I can think of no better way to start a chick-lit (a term I despise) review than by quoting William S. Burroughs, ‘The American upper middle-class citizen is a composite of negatives. He is largely delineated by what he is not.’
And I am not a chick-lit reader.
I think personal libraries are incredibly insightful (and defining). You can tell what sense of humor a person has (if they have one), where their interests lie, and if they should not have books…what will not be happening (though I once knew a guy who kept Pride and Prejudice on his shelf as a ploy to get women, it worked quite well). I consider myself an eclectic reader, but there are a few genres into which I do not venture. And I do not venture into chick-lit. I often find it difficult to relate to the women and their particular issues – usually involving men, bad choices, too much shopping, etc. That being said, when I picked up ‘No One Could Have Guessed the Weather’*, I was both hesitant and intrigued.
When Lucy, a wealthy London housewife, finds out that her husband has lost everything, she has a minor breakdown. Her life is over, right? She has to give up her housekeeper, her acupuncture, and her sons’ expensive school to live in a tiny apartment in New York City. At first she’s figuratively lost and resentful, until she meets a few other women she can relate to. First she meets Julia, who has just left her husband and two children, Christy, a trophy wife, and Robyn, whose once promising novelist husband refuses to grow up. Their four stories intersect, highlighting the wants, needs, and desires of modern women.
What made me hesitant to pick up the novel was the summary’s final line, “Sometimes what you need in your twenties is not what you need in your forties”. Although I worry about relating to twenty-somethings that just can’t seem to find the right guy or a flattering hairstyle, I was nearly convinced that I wouldn’t have any significant interest in forty-somethings with issues I can’t even begin to fathom (like starting menopause – and dear god what is the crispiness associated with menopause!?). However, I surprisingly revised my opinion when Lucy, hearing someone criticized for having a chip of ice on her shoulder, mentally corrects the person’s phrase to splinter of ice. Yes, that’s a Graham Greene reference. Consider me sold.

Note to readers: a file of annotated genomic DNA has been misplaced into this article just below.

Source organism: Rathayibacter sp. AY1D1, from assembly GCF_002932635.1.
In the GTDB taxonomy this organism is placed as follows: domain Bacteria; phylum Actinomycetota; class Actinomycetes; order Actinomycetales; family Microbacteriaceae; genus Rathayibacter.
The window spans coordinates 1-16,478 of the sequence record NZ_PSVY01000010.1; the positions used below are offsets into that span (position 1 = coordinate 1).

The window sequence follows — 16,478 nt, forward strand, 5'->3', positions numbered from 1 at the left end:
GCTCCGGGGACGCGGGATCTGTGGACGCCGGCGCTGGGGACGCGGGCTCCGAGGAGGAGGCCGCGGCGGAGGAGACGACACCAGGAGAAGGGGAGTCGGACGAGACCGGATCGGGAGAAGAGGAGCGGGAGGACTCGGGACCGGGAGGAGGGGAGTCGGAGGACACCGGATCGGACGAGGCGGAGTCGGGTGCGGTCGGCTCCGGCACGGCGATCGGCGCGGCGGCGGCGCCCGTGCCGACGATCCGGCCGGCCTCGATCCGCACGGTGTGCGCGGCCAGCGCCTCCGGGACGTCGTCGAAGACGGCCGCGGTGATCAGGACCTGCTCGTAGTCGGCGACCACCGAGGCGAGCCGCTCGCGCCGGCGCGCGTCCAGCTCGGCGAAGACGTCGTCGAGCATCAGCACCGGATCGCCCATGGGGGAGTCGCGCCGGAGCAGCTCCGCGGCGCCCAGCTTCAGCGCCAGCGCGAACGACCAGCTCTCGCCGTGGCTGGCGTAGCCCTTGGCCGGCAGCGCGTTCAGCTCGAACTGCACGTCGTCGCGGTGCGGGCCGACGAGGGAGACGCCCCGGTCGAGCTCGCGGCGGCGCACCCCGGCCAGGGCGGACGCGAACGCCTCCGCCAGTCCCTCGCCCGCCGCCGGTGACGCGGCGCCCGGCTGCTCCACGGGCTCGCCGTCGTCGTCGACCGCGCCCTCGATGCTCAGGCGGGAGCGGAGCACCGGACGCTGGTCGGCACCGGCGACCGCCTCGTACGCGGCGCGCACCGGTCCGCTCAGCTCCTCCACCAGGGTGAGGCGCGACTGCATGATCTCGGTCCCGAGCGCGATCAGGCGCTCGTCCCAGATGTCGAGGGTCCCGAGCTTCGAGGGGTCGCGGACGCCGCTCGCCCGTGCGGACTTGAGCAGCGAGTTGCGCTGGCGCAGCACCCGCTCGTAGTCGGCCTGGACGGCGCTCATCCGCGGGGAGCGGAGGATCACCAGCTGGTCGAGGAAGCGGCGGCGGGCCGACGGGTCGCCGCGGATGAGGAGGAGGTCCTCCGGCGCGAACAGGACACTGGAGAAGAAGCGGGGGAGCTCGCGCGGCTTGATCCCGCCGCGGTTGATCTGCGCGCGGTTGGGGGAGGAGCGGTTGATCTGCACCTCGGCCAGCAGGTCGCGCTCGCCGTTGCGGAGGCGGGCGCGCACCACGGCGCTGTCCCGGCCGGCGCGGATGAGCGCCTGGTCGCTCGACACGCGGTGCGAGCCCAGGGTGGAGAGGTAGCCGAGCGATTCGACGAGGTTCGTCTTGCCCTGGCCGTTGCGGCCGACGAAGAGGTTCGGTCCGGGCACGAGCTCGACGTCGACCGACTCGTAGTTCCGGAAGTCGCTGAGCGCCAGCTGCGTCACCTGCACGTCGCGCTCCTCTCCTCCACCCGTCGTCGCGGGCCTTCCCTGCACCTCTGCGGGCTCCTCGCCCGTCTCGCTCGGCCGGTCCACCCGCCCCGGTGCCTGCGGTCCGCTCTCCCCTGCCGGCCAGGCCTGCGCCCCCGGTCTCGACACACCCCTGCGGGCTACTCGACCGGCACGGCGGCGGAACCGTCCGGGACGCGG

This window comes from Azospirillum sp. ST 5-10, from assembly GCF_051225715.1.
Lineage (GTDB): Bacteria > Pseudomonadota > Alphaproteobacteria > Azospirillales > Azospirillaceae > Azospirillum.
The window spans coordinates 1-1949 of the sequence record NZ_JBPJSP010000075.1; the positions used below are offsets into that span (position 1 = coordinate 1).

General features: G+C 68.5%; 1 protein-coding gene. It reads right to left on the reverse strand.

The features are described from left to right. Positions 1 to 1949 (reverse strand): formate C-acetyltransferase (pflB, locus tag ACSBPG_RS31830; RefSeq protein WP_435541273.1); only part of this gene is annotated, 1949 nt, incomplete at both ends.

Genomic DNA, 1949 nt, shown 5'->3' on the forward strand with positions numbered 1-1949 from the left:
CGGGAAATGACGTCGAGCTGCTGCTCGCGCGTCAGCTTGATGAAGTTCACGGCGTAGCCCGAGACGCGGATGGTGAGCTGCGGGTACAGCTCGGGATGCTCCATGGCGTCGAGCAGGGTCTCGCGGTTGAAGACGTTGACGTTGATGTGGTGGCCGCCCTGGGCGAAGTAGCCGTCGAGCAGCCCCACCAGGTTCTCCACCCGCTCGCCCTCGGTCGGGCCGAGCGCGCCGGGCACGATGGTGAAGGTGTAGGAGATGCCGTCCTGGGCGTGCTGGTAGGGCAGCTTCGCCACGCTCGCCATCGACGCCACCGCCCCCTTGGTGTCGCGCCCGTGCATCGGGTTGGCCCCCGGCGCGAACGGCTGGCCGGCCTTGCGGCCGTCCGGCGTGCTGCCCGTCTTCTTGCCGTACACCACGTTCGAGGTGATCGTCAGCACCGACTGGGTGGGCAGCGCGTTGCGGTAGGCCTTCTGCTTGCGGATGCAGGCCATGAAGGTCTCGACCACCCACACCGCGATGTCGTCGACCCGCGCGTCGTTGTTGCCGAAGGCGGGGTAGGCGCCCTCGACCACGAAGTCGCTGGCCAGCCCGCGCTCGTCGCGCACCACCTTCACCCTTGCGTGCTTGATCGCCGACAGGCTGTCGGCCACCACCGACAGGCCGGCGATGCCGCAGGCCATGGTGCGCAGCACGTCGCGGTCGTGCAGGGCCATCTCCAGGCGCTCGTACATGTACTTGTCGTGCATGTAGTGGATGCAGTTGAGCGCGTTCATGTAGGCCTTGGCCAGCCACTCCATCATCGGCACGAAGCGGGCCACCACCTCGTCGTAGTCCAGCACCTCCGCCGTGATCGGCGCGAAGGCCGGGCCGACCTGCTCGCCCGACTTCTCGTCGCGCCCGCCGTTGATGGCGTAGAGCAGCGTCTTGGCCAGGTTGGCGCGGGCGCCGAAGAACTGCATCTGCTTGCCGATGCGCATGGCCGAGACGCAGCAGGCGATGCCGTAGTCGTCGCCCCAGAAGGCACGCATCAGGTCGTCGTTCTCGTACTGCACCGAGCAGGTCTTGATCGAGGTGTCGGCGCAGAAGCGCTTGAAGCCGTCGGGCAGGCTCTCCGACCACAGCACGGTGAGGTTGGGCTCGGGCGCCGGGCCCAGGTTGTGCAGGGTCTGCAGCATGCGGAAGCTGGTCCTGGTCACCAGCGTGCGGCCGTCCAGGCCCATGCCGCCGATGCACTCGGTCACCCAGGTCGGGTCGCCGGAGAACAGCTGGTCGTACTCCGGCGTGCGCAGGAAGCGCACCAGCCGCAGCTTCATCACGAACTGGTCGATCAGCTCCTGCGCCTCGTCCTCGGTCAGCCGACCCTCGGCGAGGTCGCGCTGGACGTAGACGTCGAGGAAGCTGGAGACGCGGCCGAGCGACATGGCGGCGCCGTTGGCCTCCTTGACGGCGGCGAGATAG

While this novel will certainly not make my favorite books list, it was an interesting and engrossing read. With the way the chapters are set up, the novel reads like a series of intersecting short stories. While none of the women are perfect, they are each (somewhat) charming in their own way. Most of the contemporary women’s fiction topics are covered: love, marriage, fidelity, money, wants, and desires. Where the novel excels is in the humor. There are several moments that will make you laugh and none that will make you cry – a perfect summer beach read.
Although the novel is certainly not perfect – does there need to be another novel about wealthy New York women struggling in their relationships – it is very readable. I didn’t relate to the women, but I was able to laugh with them (and, on occasion, commiserate with them) and sometimes that is all you need. If you like chick-lit, I wholeheartedly recommend Anne-Marie Casey’s charming debut ‘No One Could Have Guessed the Weather’. If, like me, this is the part of the literary pool that you rarely dip your toe into, it’s a nice change of pace (and there is a nod to Graham Greene). The novel is excellent for the beach or the plane, it’s short, funny, and unlikely to cause any irreparable harm. 3/5.
Given that the novel is set in New York and it’s rare that I will pass up the opportunity to recommend one of my favorite foods, today I am sharing a Summer Grilled Vegetable Pizza.
*I received a copy of this novel in exchange for my honest opinion,